Is It Celiac Disease (CD) or Is It Non-Gluten Sensitivity: The Big Debate
Today, as research continues into the field called “the spectrum of gluten-related disorders”, a new study offering diagnostic markers in blood work that points to actual data indicating that there is indeed a syndrome called Nonceliac Gluten Intolerance or Gluten Sensitivity (GS). (J Clin Gastroenterol 2011;00000-000)
In this study, specific IgG antibody markers, which is how part of the body’s immune system reacts to proteins that it perceives as a threat to the body, are produced and begin attacking the “foreign proteins”/gluten. These can be measured in serum blood work. In this study, there were IgG markers to gluten, showing an inflammatory response to gluten, but different than those seen in celiac disease. Symptoms of this disorder, GS, include both intestinal symptoms and outside the the gut symptoms, such as abdominal pain, bloating, diarrhea, constipation, brain fog, tiredness, eczema/skin rashes, headache, joint/muscle pain, numbness in limbs, depression, anemias, mild colitis.
The above symptoms present fairly quickly after ingesting gluten and go away quickly after gluten withdrawal, which is a classic picture of 24- to 72 hours delayed allergy/intolerance to a food. Symptoms like this also occur when people have a wheat allergy or celiac disease, so it has been difficult up to now for physicians to properly diagnose exactly what is going on in the body, since the symptom overlap.
People who fall into this catorgory have often been relegated to “no person diagnostic” land, because distinctions between wheat allergy, celiac disease and GS have not been able to be made by most gastroenterologists and when intestinal biopsies have been done, they have normal mucosa. This is one of just a few studies suggestive that GS is a specific functional disease with real symptoms and immune dysregluation, psychological symptoms, and neurological damage.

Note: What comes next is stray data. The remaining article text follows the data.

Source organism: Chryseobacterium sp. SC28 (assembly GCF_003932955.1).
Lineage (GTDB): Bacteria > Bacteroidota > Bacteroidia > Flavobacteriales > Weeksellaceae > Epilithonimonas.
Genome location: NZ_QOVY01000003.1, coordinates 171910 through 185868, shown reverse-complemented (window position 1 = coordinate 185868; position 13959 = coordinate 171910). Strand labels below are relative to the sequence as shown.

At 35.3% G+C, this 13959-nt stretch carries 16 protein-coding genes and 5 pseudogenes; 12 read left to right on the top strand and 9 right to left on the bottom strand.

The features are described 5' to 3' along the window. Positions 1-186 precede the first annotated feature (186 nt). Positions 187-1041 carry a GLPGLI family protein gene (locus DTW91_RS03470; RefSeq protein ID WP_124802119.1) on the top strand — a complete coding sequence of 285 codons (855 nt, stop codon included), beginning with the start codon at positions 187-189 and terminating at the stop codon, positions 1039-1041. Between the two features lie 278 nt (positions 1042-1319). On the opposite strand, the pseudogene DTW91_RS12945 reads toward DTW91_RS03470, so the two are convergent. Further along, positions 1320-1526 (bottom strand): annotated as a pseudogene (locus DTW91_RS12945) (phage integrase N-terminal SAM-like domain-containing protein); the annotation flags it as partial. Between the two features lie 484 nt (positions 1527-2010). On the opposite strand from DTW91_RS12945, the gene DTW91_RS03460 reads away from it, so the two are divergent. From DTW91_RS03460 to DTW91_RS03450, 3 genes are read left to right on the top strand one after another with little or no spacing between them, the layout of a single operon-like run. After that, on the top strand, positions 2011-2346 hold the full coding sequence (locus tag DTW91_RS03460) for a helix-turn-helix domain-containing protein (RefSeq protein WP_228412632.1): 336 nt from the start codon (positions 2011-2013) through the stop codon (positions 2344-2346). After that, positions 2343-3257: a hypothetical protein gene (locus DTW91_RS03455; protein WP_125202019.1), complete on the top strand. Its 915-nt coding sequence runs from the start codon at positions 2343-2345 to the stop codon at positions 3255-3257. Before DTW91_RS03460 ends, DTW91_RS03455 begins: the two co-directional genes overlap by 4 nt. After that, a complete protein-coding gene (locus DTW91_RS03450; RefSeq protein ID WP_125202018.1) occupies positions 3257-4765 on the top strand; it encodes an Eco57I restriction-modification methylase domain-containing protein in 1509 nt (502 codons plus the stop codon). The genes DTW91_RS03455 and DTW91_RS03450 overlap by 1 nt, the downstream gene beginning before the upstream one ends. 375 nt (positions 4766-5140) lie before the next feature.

In my practice, I have seen many people come in with a physician’s summary that they do not have a gluten sensitivity or celiac disease, be tested fully with either a comprehensive IgG panel (exposure) or Alcat panel (innate immune system) and have these panel light up with major reactivity. More sound studies are definitely needed, but in my opinion, why not either test or not guess, go off gluten completely along with any dairy (a close molecular cousin to gluten) for 3 complete months, keep a symptom journal, reintroduce for two weeks and see what happens.
In my professional opinion, due to Alcat testing, Cyrex testing, and Diagnos-Techs testing, along with many regular IgG panels that are easily done by most labs, including Qwest with your family physician, I have concluded that 98% of people have a problem with gluten and do much better on many levels of body and mind when eliminated. Don’t be a victim of the “we don’t have enough conclusive double blind studies to say yes or no to you”. Be proactive and let your body do the talking and the diagnosing. Better yet, get some of the newest, state of the art testing done today from Alcat, Cyrex or serums, especially genetic testing: HLA-DQ2 and/or HLA-DQ8. To learn about all things gluten, body and mind, The Gluten Summit is your one stop shop .
Here, 29 world experts help learn the comprehensive aspects to what is going on with gluten, how to diagnos and manage it in ways that you will see results. May people go “gluten free”, but really are not gluten free, and then claim it didn’t work for them. There is more to this than going off bread and pasta.